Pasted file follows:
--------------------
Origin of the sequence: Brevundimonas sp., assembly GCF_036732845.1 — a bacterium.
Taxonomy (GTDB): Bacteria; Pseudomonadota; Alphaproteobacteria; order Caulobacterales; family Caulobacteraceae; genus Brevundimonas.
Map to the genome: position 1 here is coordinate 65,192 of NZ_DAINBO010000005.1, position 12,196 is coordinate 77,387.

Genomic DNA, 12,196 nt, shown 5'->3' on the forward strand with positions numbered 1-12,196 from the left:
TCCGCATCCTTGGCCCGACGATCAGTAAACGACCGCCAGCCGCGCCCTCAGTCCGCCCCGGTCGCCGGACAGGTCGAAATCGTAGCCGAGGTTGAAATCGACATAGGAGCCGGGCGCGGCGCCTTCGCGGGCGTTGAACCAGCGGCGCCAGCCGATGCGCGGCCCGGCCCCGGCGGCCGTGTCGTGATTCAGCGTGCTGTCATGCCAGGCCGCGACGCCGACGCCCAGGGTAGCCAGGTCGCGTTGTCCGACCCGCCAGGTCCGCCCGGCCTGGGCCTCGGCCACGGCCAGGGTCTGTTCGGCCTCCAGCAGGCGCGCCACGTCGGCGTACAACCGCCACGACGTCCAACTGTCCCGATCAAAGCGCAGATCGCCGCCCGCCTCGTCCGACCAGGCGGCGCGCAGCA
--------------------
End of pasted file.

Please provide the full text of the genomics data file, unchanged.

Origin of the sequence: Brevundimonas sp., assembly GCF_036732845.1 — a bacterium.
Taxonomy (GTDB): Bacteria; Pseudomonadota; Alphaproteobacteria; order Caulobacterales; family Caulobacteraceae; genus Brevundimonas.
Map to the genome: position 1 here is coordinate 65,192 of NZ_DAINBO010000005.1, position 12,196 is coordinate 77,387.

Genomic DNA, 12,196 nt, shown 5'->3' on the forward strand with positions numbered 1-12,196 from the left:
TCCGCATCCTTGGCCCGACGATCAGTAAACGACCGCCAGCCGCGCCCTCAGTCCGCCCCGGTCGCCGGACAGGTCGAAATCGTAGCCGAGGTTGAAATCGACATAGGAGCCGGGCGCGGCGCCTTCGCGGGCGTTGAACCAGCGGCGCCAGCCGATGCGCGGCCCGGCCCCGGCGGCCGTGTCGTGATTCAGCGTGCTGTCATGCCAGGCCGCGACGCCGACGCCCAGGGTAGCCAGGTCGCGTTGTCCGACCCGCCAGGTCCGCCCGGCCTGGGCCTCGGCCACGGCCAGGGTCTGTTCGGCCTCCAGCAGGCGCGCCACGTCGGCGTACAACCGCCACGACGTCCAACTGTCCCGATCAAAGCGCAGATCGCCGCCCGCCTCGTCCGACCAGGCGGCGCGCAGCA